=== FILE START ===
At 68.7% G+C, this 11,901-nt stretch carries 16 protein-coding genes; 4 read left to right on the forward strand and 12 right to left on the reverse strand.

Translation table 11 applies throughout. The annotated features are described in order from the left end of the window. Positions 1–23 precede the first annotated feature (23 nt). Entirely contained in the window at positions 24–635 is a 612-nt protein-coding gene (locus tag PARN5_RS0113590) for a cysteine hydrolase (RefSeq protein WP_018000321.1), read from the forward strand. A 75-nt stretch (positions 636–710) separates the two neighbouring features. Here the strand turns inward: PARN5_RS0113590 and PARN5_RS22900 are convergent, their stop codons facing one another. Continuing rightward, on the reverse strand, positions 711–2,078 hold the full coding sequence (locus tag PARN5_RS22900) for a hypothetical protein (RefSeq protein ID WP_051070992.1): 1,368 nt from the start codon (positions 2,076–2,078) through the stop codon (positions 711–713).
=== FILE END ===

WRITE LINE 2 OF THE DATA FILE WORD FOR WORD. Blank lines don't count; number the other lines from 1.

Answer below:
Translation table 11 applies throughout. The annotated features are described in order from the left end of the window. Positions 1–23 precede the first annotated feature (23 nt). Entirely contained in the window at positions 24–635 is a 612-nt protein-coding gene (locus tag PARN5_RS0113590) for a cysteine hydrolase (RefSeq protein WP_018000321.1), read from the forward strand. A 75-nt stretch (positions 636–710) separates the two neighbouring features. Here the strand turns inward: PARN5_RS0113590 and PARN5_RS22900 are convergent, their stop codons facing one another. Continuing rightward, on the reverse strand, positions 711–2,078 hold the full coding sequence (locus tag PARN5_RS22900) for a hypothetical protein (RefSeq protein ID WP_051070992.1): 1,368 nt from the start codon (positions 2,076–2,078) through the stop codon (positions 711–713).